North Korea fired seven surface-to-air missiles into the sea off its east coast in an operation supervised by leader Kim Jong-Un at a time of heightened military tensions, South Korea’s Defence Ministry said today.
A ministry spokesman said Kim was understood to have been on hand when the rockets were fired last evening from a site near the eastern town of Sondok.
The exercise came at a time of elevated tensions with North Korea’s condemnation of annual US-South Korea military drills that Pyongyang views as rehearsals for invasion.
“We see this as another show of force by the North related to the exercises,” the spokesman told AFP.
One of the joint drills, Key Resolve, wound up today, but the other, Foal Eagle, is set to continue until April 24.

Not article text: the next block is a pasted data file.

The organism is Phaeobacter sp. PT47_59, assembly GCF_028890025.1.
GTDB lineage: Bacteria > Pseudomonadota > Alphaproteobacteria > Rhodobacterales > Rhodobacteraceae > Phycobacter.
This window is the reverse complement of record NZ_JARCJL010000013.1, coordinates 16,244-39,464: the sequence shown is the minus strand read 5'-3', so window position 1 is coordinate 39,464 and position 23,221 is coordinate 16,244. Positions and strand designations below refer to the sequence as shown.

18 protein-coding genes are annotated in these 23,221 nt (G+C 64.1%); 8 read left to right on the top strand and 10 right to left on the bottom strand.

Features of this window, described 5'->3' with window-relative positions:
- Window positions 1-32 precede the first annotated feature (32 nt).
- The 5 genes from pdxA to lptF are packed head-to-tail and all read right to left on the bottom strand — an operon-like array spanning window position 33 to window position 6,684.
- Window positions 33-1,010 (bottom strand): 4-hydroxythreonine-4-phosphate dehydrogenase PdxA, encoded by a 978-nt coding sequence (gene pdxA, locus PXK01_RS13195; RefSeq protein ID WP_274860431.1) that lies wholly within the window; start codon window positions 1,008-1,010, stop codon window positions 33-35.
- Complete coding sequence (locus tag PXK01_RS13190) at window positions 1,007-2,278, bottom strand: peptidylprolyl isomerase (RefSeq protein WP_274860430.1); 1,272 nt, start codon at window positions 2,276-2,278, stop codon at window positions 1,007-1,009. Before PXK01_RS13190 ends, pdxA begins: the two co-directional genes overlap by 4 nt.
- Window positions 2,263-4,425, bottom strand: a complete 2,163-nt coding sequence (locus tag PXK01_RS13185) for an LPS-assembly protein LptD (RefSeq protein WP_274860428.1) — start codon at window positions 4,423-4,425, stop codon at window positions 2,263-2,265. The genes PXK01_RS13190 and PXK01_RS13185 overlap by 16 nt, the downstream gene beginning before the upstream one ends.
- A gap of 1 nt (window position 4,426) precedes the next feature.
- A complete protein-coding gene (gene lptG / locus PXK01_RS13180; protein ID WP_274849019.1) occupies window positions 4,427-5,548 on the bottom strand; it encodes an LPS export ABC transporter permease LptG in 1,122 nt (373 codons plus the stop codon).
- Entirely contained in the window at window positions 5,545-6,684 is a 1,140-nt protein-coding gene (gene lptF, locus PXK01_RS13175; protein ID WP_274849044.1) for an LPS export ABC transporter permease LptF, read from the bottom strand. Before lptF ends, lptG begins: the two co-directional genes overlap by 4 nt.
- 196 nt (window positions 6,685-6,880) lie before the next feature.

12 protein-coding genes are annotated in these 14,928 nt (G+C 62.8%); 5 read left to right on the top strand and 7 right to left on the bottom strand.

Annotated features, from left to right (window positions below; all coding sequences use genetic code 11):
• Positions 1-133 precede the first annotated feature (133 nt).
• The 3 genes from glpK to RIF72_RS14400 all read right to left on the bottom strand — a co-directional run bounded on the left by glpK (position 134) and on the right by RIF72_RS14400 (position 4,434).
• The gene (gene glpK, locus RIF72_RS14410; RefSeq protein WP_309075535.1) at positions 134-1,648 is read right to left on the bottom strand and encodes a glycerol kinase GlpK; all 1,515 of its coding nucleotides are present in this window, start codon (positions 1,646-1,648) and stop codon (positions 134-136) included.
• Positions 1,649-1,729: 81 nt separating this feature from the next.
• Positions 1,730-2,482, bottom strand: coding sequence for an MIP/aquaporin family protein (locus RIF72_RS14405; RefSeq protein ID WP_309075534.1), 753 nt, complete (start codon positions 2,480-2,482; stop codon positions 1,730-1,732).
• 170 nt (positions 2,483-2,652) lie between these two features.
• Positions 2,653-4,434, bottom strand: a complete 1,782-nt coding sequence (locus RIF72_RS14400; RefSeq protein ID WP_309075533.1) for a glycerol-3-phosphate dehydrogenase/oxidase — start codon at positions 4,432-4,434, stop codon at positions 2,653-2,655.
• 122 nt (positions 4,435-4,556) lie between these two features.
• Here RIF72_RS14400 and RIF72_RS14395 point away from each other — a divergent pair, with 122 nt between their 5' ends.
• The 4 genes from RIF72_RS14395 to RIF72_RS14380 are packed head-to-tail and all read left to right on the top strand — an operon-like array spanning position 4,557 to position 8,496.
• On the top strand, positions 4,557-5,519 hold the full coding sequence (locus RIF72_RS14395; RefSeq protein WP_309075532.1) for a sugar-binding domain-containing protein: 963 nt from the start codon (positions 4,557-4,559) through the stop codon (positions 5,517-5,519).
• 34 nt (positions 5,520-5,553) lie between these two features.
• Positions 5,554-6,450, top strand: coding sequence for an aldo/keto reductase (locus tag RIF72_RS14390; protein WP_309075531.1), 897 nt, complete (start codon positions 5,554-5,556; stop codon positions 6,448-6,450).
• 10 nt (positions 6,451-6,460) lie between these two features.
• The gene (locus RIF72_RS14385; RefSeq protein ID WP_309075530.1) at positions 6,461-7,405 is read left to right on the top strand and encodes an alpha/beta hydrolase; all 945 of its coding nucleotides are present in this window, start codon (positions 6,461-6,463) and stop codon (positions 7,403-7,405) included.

The annual exercises are always a particularly testing time for relations between the two Koreas, who remain technically at war because the 1950-53 Korean conflict ended with a ceasefire rather than a peace treaty.
North Korea signalled its displeasure when this year’s drills began by firing two short-range Scud missiles into the sea off its east coast.
UN resolutions ban any ballistic missile test by North Korea.
The defence ministry spokesman acknowledged that yesterday’s surface-to-air missile tests were not a violation of the resolutions, but added that Pyongyang had failed to announce the firing in advance as a caution to shipping.
“This is a pretty low-intensity show of force, timed to coincide with the wrap-up of the Key Resolve exercise,” said Yang Moo-Jin of the University of North Korean Studies in Seoul.
Missile tests have long been a preferred North Korean method of expressing displeasure with what it views as confrontational behaviour by the South and its allies, though Seoul and Washington insist the exercises are defence-based in nature.